It’s not easy to put you finger on it, but there is definitely something disturbing about the Otohime (Princess Sound) toilet accessories, by TotoÃ¢Â?Â¢. These innocent-looking devices-recognizable as a small panel positioned next to toilets in ladies’ lavatories-are proliferating across Japanese public restrooms at an astonishing rate. They may soon appear in apartments and already claim school restrooms, K-12.
Princess Sound activates when a hand passes over a light sensor found on the 8×20 cm wall panels, whereupon a tinny recording of running water garbles its way into your bathroom stall. This water may be intended to flow along an imaginary streambed, but it would take a hard-working imagination to furnish such an unconvincing recording with natural scenery. The white noise persists for 25 seconds once activated, provided Princess Sound’s batteries are not running low. Fortunately, the panels have a light that blinks to warn you when the sound is about to perish and you can keep the recording active as long as needed.
Why do we need them? These noisemakers might serve one of two purposes. One, Princess Sound would be a lifesaver for the constipated customer with an imagination vivid enough to make a relaxing atmosphere of running water from the recording. However, unless everyone in the restroom is constipated every time I’m there (and only women become constipated, as these devices are not installed in men’s restrooms) Princess Sound must serve another purpose-to protect the modesty of millions of women daily forced to expose their natural noises in the restroom.
We all have to go, and we all know it. There was a time in our life when we didn’t mind pooping in our trousers. When did waste disposal become a blushing point? Embarrassment may be warranted in the event of great flatulence; but if we remove the privilege to pee in peace, what puritanical fetter will come next? Though utilizing Princess Sound is a voluntary choice, the social pressure to do so may already be too great to overthrow.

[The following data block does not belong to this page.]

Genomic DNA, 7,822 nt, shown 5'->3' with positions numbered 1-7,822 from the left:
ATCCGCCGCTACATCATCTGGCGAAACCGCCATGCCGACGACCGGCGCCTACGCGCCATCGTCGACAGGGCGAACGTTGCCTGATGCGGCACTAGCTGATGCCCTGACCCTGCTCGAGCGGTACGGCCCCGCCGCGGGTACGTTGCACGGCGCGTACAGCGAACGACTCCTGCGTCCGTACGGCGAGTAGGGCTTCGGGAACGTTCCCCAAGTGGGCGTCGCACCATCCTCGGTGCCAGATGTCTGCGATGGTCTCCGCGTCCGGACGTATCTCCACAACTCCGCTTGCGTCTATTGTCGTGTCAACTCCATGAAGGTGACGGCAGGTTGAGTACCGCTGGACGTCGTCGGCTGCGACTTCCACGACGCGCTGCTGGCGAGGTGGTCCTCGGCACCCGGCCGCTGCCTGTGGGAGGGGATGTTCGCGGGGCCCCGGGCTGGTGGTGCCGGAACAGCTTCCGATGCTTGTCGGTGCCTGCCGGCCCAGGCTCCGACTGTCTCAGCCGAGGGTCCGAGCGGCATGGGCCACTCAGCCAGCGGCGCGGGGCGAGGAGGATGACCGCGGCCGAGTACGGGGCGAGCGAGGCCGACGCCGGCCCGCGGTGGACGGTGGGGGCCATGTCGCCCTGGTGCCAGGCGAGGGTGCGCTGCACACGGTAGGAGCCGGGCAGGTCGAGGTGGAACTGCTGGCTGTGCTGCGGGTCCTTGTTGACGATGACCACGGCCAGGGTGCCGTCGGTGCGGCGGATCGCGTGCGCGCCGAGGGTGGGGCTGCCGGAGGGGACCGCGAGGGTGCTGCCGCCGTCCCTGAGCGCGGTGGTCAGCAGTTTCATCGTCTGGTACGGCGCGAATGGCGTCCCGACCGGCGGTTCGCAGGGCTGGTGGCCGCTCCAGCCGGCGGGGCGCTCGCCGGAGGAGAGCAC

Imagine for a moment that you are finally easing down to the pot with a bladder as bursting as an overripe tomato, when you become aware of Princess Sound hushing and tisking in the stall next to yours. Your own Princess Sound panel is next to you, above your knee. Its simple presence makes you that much more aware of the splash your own urination is about to make.
The neighbor’s water recording comes to an abrupt and deafening halt. She shifts her pants or skirt to create a soft rustle. Then silence builds.
The entire restroom is now listening. If you start going without Princess Sound’s protection, what will happen? Will the whole place split with derisive laughter? Will the other ladies be appalled by your lack of consideration, your uncouth display of peeing noises? It’s too easy to give into Princess Sound and all her schemes. The moment those little panels appeared in the stalls, there was suddenly a sense that we’re supposed to use them. We eat the apple only to see nakedness. There’s something disturbing about Princess Sound because she is asking us to be ashamed.
We can refuse to be ashamed, though, especially of our natural functions. We can embrace our humanness. That said, who but a human could have conceived of something as inane as Princess Sound? I must concede that the invention of Princess Sound could not have been mothered by necessity so much as by human absurdity. Supposing I was to be generous, I would admit that this thought is amusing enough to forgive Princess Sound-but only if we have the good grace to laugh at ourselves.